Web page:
Despite the prevalence and potential lethality of foodborne illnesses, they're widely preventable. Why do they occur at all then? Well, one giant part of the problem is the current standard for food safety. Don't be too alarmed: Our food system is inherently safe. It's just that food safety testing could be greatly improved and modernized.


Sample6 has not only reduced detection time, but the footprint of testing equipment. This is all you need. Source: Sample6.

This is how it works today: Food manufacturers and packagers swab products, ship it to laboratories for testing, and cross their fingers that nothing went wrong. Unfortunately, it can take several days to receive results. Uh oh. Do food companies ship potentially contaminated food to save shelf life and risk a recall, or hold onto products until results come in and risk shelf life? Many choose the former. When they get it wrong, the consequences can be disastrous. 

Why make any trade-off at all? Sample6 has pioneered an in-shift, in-plant, and enrichment-free pathogen detection system that yields results before product is loaded onto the truck. The improvement is staggering considering polymerase chain reaction methods can take up to eight production shifts to yield results, immunoassay methods can take nine, and cell culture can take up to 12!


Source: Sample6.

What's the secret? Enrichment-free analysis. The methods above begin with a small number of cells, grow them into a larger number (the most time-intensive step), and then analyze the enriched sample. By contrast, Sample6 takes a small number of cells from a swab and introduces bacteriophages -- which naturally prey upon bacterial cells -- engineered to hunt down specific pathogenic strains. The bacteriophages force the bacteria to express a bioluminescent protein within their genome, which can then be detected in a simple desktop device. Essentially, the company amplifies the signal for detection with high numbers of photons, not bacterial cells. Contaminated food is kept out of the food supply, millions of dollars are saved, the rate of foodborne illnesses drops precipitously, and the crowd goes wild.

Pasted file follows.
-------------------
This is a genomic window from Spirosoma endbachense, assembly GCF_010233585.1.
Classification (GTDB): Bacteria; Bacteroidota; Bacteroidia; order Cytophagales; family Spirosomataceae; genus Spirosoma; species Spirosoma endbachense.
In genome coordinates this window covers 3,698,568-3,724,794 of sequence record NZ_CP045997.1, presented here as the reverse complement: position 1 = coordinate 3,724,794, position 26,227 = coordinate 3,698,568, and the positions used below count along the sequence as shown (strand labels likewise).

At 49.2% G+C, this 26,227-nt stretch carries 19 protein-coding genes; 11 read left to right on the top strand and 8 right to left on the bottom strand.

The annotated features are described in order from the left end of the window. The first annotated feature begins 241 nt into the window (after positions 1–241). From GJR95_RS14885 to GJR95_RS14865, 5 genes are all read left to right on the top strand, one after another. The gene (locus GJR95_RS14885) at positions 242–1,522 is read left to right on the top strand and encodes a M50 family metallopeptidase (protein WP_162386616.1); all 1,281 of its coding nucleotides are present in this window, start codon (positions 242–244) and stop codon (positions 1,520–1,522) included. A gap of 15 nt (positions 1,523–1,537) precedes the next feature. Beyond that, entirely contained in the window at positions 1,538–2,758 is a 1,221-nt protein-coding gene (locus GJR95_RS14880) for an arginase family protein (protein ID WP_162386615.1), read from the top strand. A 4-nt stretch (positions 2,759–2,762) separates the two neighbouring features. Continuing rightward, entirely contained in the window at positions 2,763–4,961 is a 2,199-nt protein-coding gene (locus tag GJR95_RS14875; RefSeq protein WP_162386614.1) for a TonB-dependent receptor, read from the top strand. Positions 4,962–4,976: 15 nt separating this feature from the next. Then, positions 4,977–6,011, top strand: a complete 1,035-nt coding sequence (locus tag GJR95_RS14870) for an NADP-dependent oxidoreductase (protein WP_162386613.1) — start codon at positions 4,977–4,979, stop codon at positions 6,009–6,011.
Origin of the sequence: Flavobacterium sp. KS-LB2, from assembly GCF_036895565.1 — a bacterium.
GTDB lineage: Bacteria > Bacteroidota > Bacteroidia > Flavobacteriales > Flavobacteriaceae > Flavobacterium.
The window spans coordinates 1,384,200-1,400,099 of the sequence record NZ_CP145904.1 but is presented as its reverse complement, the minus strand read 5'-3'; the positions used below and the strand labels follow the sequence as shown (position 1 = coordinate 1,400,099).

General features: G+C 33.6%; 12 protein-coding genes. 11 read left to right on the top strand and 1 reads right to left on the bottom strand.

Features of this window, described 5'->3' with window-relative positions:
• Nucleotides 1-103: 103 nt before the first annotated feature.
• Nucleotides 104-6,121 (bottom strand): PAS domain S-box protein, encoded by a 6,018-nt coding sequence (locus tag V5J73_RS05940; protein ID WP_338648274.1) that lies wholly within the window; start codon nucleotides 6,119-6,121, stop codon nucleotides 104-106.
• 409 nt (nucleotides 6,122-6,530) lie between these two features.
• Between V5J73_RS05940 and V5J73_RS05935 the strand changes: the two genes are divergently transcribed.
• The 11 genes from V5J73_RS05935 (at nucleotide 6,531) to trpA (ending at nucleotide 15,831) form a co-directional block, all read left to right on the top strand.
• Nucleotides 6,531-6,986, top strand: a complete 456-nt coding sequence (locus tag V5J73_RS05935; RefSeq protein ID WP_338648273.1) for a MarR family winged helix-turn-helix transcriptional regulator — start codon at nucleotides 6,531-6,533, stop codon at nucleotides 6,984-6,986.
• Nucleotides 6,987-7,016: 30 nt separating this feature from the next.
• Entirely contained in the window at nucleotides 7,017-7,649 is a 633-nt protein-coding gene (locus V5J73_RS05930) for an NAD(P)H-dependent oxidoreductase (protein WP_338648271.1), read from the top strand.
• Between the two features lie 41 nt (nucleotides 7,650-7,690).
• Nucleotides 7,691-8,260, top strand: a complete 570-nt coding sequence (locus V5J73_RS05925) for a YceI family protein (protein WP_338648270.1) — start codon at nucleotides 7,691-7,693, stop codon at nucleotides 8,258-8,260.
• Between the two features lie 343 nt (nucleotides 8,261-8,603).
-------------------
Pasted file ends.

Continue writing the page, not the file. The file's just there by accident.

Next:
Foolish bottom line
This food recall is a good teaching moment all around. It can remind investors -- and customers of Whole Foods Market -- about the dangers of using blanket terms such as GMOs or synthetic biology. There's nothing wrong with opposing increasing use of pesticides or supporting organic farming practices, but there are numerous different types of GMOs and nearly limitless and unrelated applications of synthetic biology -- some of which could keep contaminated organic food out of the food supply. 

This unfolding event can also remind investors about the risks posed by food recalls. Will the recall currently sweeping through store shelves of Whole Foods Market and Wal-Mart have a major impact on shareholders? Probably not, but recalls do pose a big risk to investors in the food industry. Luckily, novel technology platforms such as that being developed by Sample6 will help to greatly reduce the business, health, and financial risks associated with them. I just thought you had the right to know it will be thanks to biotech.

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John Mackey, co-CEO of Whole Foods Market, is a member of The Motley Fool's board of directors. Maxx Chatsko has no position in any stocks mentioned. Check out his personal portfolioCAPS pageprevious writing for The Motley Fool, or his work for SynBioBeta to keep up with developments in the synthetic biology industry.

The Motley Fool recommends Whole Foods Market. The Motley Fool owns shares of Whole Foods Market. Try any of our Foolish newsletter services free for 30 days. We Fools may not all hold the same opinions, but we all believe that considering a diverse range of insights makes us better investors. The Motley Fool has a disclosure policy.